Anthropologists and social scientists have noted that in every culture, a particular value system prevails and consists of culturally defined moral and ethical principles and rules that are learned in childhood. Each individual possesses a relatively small number of values and may share the same values with others, but to different degrees. A value system helps the person choose between alternatives, resolve values conflicts, and make decisions. Within every culture, however, values vary widely among subcultural groups and even between individuals on the basis of the person’s gender, personal experiences, personality, education, and many other variables.

DIF: Remembering REF: pp. 23-24 OBJ: 2.1

TOP: Assessment MSC: NCLEX Client Needs Category: Psychosocial Integrity

NOT: Concepts: Professionalism

4. The nurse is caring for a patient who is under arrest for murder. She is attempting to perform her duties while, at the same time, feeling a sense of repugnance toward the patient.  The nurse is undergoing:

a.

value clarification

b.

value conflict

c.

first-order beliefs

d.

higher-order beliefs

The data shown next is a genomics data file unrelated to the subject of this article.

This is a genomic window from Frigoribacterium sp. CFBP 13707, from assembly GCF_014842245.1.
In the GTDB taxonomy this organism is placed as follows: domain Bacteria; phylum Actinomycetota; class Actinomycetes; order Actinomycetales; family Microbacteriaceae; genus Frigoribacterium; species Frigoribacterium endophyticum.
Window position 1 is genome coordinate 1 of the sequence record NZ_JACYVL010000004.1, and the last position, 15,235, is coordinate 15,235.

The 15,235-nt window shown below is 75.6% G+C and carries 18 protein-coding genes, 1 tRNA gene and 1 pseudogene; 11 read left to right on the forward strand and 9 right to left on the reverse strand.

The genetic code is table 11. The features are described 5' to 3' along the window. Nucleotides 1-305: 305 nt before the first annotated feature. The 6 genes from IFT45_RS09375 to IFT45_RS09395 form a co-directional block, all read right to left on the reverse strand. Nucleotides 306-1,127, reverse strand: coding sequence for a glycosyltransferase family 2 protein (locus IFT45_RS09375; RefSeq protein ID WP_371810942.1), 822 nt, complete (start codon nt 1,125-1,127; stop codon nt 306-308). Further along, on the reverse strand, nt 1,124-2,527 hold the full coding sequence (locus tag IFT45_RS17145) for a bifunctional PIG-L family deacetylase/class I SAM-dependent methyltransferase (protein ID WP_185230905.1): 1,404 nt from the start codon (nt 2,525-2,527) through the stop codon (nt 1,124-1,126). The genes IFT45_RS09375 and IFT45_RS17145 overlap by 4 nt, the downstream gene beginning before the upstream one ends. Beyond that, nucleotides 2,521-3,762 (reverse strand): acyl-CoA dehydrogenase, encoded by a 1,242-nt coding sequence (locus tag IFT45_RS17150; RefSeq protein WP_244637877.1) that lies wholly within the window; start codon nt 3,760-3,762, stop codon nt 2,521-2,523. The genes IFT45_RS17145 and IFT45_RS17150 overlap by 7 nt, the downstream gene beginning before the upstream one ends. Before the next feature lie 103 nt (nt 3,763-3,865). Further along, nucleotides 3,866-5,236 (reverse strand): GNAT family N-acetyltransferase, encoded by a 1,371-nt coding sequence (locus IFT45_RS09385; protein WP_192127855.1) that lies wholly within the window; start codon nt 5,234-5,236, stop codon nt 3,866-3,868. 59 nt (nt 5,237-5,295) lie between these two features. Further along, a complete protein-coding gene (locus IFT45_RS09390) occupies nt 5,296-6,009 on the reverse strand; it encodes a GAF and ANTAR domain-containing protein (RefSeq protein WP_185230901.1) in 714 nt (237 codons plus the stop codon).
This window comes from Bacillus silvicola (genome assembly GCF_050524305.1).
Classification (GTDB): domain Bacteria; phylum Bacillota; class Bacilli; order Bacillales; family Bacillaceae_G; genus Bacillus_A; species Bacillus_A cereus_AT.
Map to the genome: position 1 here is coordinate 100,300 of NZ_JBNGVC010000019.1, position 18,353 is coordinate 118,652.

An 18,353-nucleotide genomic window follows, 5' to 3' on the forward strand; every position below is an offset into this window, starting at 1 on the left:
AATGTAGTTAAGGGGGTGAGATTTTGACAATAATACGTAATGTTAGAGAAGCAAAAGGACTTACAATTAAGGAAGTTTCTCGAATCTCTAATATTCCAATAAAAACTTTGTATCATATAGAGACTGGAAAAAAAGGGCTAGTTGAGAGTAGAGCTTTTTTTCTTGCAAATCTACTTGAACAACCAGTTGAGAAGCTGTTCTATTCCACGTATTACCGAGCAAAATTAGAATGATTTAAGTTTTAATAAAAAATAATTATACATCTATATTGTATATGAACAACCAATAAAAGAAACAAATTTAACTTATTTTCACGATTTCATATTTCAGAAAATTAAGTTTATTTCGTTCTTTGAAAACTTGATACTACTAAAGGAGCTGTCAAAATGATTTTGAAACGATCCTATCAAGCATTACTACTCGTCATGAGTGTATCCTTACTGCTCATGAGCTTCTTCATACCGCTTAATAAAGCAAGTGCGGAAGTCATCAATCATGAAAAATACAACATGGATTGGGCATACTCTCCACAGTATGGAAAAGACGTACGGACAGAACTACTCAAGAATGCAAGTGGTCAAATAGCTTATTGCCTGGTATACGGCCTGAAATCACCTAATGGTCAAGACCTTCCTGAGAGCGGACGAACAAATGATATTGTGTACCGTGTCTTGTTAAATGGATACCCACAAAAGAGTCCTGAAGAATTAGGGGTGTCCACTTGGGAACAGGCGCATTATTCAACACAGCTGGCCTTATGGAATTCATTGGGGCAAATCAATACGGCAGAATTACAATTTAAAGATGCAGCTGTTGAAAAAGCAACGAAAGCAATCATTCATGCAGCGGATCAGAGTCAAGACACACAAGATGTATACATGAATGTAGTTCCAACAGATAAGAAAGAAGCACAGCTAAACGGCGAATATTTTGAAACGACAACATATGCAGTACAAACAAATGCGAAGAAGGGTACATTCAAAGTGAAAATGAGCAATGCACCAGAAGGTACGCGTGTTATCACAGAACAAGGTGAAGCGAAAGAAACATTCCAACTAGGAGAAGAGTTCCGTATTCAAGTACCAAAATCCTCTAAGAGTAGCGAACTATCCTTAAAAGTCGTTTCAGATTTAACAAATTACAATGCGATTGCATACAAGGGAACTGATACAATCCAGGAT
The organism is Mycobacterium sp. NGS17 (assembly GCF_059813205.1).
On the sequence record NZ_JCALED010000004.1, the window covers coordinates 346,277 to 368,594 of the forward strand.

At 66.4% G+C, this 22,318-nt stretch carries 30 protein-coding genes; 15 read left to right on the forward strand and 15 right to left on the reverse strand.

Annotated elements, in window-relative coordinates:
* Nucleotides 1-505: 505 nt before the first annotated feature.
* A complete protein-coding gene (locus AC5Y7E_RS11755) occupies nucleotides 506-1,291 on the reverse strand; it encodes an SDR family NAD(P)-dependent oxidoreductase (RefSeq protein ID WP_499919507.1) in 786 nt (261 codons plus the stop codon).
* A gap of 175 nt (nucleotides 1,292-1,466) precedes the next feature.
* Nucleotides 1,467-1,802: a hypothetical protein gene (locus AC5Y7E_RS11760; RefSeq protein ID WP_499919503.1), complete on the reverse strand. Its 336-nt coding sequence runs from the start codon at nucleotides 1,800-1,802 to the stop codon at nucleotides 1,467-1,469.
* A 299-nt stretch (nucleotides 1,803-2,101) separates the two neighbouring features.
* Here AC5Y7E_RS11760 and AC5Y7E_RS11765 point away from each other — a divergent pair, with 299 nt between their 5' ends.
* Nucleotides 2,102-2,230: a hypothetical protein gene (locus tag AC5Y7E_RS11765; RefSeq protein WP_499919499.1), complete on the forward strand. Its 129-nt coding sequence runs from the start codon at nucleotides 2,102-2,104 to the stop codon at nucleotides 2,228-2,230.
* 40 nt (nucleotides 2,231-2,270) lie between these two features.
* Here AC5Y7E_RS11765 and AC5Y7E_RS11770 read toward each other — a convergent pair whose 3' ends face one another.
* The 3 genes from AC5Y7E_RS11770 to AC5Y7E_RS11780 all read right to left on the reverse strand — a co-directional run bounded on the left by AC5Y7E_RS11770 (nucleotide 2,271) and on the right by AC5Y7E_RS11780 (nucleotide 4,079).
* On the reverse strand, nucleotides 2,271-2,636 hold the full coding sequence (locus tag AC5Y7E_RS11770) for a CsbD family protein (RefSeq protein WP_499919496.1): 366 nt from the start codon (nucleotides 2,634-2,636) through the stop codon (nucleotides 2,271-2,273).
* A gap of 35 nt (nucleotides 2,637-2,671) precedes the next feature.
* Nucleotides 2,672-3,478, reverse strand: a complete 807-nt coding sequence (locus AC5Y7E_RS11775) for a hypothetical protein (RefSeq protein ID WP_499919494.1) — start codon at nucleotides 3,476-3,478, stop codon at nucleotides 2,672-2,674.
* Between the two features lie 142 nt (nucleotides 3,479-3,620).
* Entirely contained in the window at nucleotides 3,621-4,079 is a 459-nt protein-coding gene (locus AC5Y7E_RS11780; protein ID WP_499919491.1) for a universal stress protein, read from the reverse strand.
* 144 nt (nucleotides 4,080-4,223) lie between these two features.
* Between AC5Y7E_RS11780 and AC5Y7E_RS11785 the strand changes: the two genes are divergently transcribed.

ANS: B

A values conflict occurs when a person’s values are inconsistent with his or her behaviors or when the person’s values are not consistent with the choices that are available.  Providing care for a convicted murderer may elicit troubling feelings for a nurse, resulting in a values conflict between the nurse’s commitment to care for all people and a personal repugnance for the act of murder. First-order beliefs serve as the foundation or the basis of an individual’s belief system.  Higher-order beliefs are ideas derived from a person’s first-order beliefs, inductive, or syllogistic reasoning.

DIF: Understanding REF: pp. 22-24 OBJ: 2.2

TOP: Diagnosis MSC: NCLEX Client Needs Category: Psychosocial Integrity

NOT: Concepts: Professionalism

5. While helping patients with values clarification and care decisions, nurses should:

a.

convince the patient to do what the nurse believes is best.

b.

give advice about what the nurse would do.

c.

tell the patient what the right thing to do is.

d.

provide information so that the patient can make informed decisions.

ANS: D

While helping patients with values clarification and care decisions, nurses must be aware of the potential influence of their professional nursing role on patient decision making. Nurses should be careful to assist patients to clarify their own values in reaching informed decisions. Providing information to patients so that they can make informed decisions is a critical nursing role. Giving advice or telling patients what to do in difficult circumstances is both unethical and ill-advised.

DIF: Applying REF: p. 25 OBJ: 2.2 TOP: Implementation

MSC: NCLEX Client Needs Category: Psychosocial Integrity NOT: Concepts: Professionalism

6. A patient with terminal cancer says to the nurse, “I just don’t know if I should allow CPR in the event I quit breathing. What do you think?” Which statement by the nurse would be most beneficial to the patient?